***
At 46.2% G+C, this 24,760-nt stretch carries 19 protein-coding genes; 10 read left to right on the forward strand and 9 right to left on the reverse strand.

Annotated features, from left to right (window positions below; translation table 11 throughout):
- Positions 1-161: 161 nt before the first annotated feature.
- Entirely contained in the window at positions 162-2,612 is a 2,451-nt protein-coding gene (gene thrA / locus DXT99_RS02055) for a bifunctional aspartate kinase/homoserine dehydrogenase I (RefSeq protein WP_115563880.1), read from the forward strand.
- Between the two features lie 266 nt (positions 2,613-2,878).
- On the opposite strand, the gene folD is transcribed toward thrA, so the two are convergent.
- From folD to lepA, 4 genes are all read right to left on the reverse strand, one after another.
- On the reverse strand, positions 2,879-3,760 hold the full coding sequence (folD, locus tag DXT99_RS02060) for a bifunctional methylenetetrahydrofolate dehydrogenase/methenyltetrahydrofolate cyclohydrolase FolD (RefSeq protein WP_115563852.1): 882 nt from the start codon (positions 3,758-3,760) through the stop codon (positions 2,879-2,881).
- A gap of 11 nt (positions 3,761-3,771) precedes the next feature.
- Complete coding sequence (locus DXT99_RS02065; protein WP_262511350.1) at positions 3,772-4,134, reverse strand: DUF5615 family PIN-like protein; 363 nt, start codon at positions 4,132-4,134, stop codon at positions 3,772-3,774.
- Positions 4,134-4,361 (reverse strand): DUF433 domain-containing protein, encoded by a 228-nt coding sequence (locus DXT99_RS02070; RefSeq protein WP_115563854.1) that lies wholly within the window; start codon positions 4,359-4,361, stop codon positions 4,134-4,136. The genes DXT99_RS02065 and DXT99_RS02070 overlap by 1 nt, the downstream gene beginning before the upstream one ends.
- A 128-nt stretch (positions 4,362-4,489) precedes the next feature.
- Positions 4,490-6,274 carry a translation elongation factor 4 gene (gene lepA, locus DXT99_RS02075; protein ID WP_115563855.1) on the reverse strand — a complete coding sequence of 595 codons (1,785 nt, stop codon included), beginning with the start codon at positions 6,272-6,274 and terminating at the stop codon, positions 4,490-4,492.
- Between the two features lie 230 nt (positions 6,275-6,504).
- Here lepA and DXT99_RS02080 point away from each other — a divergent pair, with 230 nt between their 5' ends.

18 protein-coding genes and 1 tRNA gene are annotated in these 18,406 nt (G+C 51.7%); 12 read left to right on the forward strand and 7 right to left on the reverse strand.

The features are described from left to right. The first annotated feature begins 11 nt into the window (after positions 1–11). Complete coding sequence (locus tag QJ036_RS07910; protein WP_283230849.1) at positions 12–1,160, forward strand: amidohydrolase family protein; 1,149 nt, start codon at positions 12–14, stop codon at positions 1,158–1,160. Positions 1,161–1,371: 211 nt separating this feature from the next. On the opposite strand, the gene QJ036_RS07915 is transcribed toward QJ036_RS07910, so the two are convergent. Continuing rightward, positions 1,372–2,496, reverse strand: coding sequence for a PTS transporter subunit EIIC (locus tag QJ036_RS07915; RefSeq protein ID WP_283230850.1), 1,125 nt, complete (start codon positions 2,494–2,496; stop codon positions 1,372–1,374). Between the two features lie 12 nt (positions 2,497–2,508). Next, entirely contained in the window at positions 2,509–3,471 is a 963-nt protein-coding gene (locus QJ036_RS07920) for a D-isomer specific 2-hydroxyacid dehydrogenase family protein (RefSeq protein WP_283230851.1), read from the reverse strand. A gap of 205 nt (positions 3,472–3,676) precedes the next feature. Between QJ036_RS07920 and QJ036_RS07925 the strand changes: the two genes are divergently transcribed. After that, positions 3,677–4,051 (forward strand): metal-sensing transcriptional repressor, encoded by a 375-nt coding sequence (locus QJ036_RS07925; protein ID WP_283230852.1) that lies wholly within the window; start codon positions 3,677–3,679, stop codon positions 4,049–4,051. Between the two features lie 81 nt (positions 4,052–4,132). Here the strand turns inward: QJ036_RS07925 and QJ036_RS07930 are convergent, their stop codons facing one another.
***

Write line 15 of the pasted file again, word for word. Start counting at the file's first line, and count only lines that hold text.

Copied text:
- Here lepA and DXT99_RS02080 point away from each other — a divergent pair, with 230 nt between their 5' ends.